Let X be a Banach space with the norm $||.||$ and f be a vector function which acts from $\mathbb {R}$ into the Banach space X.

Can you please show that the following space is a Banach space ?

$BC^1[\mathbb{R},X]=\{x:\mathbb{R} \rightarrow X: x\in C^1 (\mathbb{R},X), |||x|||=\sup\left\{||x||, ||x'(t)||\}< \infty \right\}$

,i.e., the space of continously differentiable functions on $\mathbb{R}$ and bounded together with their derivatives.

My attempt is as follows:

Let $X$ be a Cauchy sequence in $BC^1[R,X]$ then, $|||f_n−f_m|||<ϵ,$ $n,m>N$ that is, $||f_n(x)−f_m(x)||<ϵ,$ and $||f_n′(x)−f_m′(x)||<ϵ$, ∀ϵ>0. I showed that $f_n(x)\rightarrow f(x)\in C[R,X]$ but i could not showed that $f'_n(x)→g(x)\in C^{1}[R,X].$

Note that this is not a homework problem. I would be appreciate if you could help me.

  • $\begingroup$ It would be better to add your attempt and the exact point where you were stuck, in order to get a more precise stage of support. $\endgroup$ – BAI Sep 19 '17 at 13:18
  • $\begingroup$ Can you do the case where $X = \mathbb R$? $\endgroup$ – GEdgar Sep 19 '17 at 13:45
  • $\begingroup$ Let $f_n$ be a Cauchy sequence in $BC^{1}\[\mathbb{R}, X \]$ then, $|||f_n-f_m|||<\epsilon$, $n,m>N$, that is, $||f_n(x)-f_m(x)||<\epsilon,$ and $||f_n'(x)-f_m'(x)||<\epsilon$, $\forall \epsilon>0$. I show that $f_n(x)\rightarrow f(x)\in BC^{1}\[\mathbb{R}, X \]$ but i could not showed that $f_n'(x)\rightarrow g(x)\in BC^{1}[\mathbb{R}, X ] $ $\endgroup$ – tuma Sep 19 '17 at 14:02
  • $\begingroup$ How is $x'(t)$ defined in this case? $\endgroup$ – Daron Sep 19 '17 at 15:05
  • $\begingroup$ It is a strong derivative $\endgroup$ – tuma Sep 19 '17 at 15:08

Here is an idea that might work. I post it as an answer because it's too long for a comment. Let $(f_n)$ be a Cauchy sequence in $BC^1[\mathbb{R},X]$. As $X$ is Banach, there are functions $f,\ g$ such that $\lim f_n=f$ and $\lim f'_n=g.$ These are pointwise limits. On the other hand, for any $\epsilon>0,\ \||f_m-f_n\||<\epsilon$ for sufficiently large $m,n$ so if we let $m\to \infty$ we see that $f$ is bounded. And since $\|f(t)-f(x)\|\le \|f(t)-f_m(t)\|+\|f_m(t)-f_m(x)\|+\|f_m(x)-f(x)\|,\ f\ $ is continuous. Similar results hold for $g$.

Define for each $f\in BC^1[\mathbb{R},X],\ F(t)=\|f(t)\|.$ The reverse triangle inequality shows that $F_n$ and $F'_n$ are continuous. Therefore, $\int_{a}^{x}F_n'dt=F_n(x)-F_n(a).$ But an application of the Dominated Convergence Theorem gives $\lim \int_{a}^{x}F_n'dt=\int_{a}^{x}\lim F_n'dt=\int_{a}^{x}Gdt$ from which we infer that $F(x)-F(a)=\int_{a}^{x}Gdt$ and so $F'(x)=G(x)$ and therefore $f'=g.$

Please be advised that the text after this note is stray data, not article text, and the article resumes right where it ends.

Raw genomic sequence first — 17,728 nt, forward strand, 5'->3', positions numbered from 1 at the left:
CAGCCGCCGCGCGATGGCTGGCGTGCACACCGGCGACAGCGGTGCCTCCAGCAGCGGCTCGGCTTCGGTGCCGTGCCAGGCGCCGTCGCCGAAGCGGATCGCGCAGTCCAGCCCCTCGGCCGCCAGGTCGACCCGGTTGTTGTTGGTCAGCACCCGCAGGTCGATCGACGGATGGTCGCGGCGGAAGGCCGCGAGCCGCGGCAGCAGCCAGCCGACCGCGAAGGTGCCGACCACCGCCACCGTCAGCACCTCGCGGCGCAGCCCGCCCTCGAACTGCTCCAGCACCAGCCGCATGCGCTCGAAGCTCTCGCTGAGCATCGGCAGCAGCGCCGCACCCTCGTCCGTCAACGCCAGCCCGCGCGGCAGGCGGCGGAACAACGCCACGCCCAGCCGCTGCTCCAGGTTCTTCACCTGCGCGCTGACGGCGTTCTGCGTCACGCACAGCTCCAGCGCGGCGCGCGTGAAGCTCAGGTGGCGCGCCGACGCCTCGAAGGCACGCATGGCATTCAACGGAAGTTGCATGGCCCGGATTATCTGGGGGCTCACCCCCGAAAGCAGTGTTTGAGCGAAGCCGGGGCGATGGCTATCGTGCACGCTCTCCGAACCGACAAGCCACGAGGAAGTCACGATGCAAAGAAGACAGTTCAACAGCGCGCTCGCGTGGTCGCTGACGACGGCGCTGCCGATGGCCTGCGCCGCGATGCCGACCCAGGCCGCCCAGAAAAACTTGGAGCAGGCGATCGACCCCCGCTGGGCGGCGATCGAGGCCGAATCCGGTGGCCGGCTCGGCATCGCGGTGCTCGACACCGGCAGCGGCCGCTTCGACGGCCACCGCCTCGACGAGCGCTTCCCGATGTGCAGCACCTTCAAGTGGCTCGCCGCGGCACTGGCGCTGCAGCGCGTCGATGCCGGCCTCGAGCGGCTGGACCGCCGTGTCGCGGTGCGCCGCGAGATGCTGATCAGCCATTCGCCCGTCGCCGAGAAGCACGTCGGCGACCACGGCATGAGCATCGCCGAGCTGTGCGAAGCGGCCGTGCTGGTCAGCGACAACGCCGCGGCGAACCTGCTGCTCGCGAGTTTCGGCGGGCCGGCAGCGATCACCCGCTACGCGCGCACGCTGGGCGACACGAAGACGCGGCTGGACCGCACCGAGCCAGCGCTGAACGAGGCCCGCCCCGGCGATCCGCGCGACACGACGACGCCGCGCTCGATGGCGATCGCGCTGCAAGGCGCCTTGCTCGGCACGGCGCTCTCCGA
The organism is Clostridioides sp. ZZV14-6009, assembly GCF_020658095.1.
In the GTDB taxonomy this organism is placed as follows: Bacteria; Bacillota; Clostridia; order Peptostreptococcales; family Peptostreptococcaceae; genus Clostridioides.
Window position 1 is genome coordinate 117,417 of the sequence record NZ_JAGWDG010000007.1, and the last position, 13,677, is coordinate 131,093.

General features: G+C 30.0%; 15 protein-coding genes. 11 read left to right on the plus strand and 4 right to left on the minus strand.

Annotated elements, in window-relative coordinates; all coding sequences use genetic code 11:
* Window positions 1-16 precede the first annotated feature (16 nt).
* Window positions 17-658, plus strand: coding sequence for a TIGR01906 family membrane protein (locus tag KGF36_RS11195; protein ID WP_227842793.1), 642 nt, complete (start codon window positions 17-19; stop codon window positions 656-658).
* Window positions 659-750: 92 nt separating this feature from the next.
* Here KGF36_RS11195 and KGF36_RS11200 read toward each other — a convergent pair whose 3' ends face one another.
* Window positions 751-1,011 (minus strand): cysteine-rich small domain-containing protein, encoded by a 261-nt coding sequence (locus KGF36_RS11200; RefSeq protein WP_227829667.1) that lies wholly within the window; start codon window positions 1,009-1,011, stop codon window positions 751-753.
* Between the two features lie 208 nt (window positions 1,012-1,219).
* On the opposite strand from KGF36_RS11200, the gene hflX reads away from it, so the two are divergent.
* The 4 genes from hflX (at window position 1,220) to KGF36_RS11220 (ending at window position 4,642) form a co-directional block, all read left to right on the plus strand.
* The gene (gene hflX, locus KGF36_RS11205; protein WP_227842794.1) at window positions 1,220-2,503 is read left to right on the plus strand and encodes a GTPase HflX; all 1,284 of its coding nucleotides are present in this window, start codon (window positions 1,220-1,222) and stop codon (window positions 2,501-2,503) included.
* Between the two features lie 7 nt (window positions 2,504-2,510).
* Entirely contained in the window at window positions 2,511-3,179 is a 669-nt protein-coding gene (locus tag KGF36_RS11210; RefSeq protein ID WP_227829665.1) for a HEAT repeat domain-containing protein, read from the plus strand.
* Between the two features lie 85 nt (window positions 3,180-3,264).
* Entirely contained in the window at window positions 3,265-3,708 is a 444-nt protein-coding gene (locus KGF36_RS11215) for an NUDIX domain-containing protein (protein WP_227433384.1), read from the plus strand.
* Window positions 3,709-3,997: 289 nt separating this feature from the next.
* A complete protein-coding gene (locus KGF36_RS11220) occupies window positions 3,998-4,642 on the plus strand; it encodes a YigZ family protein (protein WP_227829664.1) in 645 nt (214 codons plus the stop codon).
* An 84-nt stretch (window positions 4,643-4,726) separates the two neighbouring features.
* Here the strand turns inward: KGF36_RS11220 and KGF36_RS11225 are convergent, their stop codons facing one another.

• $\begingroup$ That's it, the fundamental theorem of calculus makes for the easiest proof. $\endgroup$ – Giuseppe Negro Sep 19 '17 at 22:15
  • $\begingroup$ Thank you very much for your solution. $\endgroup$ – tuma Sep 20 '17 at 12:28
  • $\begingroup$ Also, in your proof, why you chose $F(t)=\|f(t)\|$?How can we explain. Is it because of fundamental theorem of calculus in Banach valued functions. Can you give the statement of the fundamental theorem of calculus for real variable Banach valued functions #Chilango Incomprendido $\endgroup$ – tuma Sep 20 '17 at 13:14
  • $\begingroup$ $F$ is a real-valued function so the FTC applies, because $F_n,F,G$ are continuous. I think the same argunment will work using the Bochner integral, but I think that's overkill. Anyway, there is still a problem though, because it is not obvious that $F'=G\Rightarrow f'=g.$ I am trying to work this out--- $\endgroup$ – Matematleta Sep 20 '17 at 14:08

Let $f_{n}$ be a such Cauchy sequence then $\forall$ $\epsilon$ $>$ 0 $\exists$ M such that $\forall$ m,n $\geq$ M such that $\forall$ t $\in$ $\mathbb{R}$

both $\left \| f_{n}(t)-f_{m}(t) \right \|$ $<$ $\epsilon$ and $\left \| f^{'}_{n}(t)-f^{'}_{m}(t) \right \|$ $<$ $\epsilon$ then there exist two functions a:$\mathbb{R}$ $\rightarrow $ $X$ and b:$\mathbb{R}$ $\rightarrow $ $X$ such that for every t $\in$ $\mathbb{R}$ $f_{n}(t)$ converge to $a(t)$ and $f^{'}_{n}(t)$ converge to $b(t)$ , and because $\forall$ $\epsilon$ $>$ 0 $\exists$ M such that $\forall$ m,n $\geq$ M such that $\forall$ t $\in$ $\mathbb{R}$ both $\left \| f_{n}(t)-f_{m}(t) \right \|$ $<$ $\epsilon$ and $\left \| f^{'}_{n}(t)-f^{'}_{m}(t) \right \|$ $<$ $\epsilon$ we fix n and let m go to $\infty$ so we wille have a and b such that $\forall$$\epsilon$ $>$ 0 $\exists$ N $\forall$ n $\geq$ N $\left \| f^{'}_{n}(t)-b(t) \right \|$ $<$ $\epsilon$ and $\left \| f_{n}(t)-a(t) \right \|$ $<$ $\epsilon$ if we can show that b=$a^{'}$ (i didn't try ) we are done


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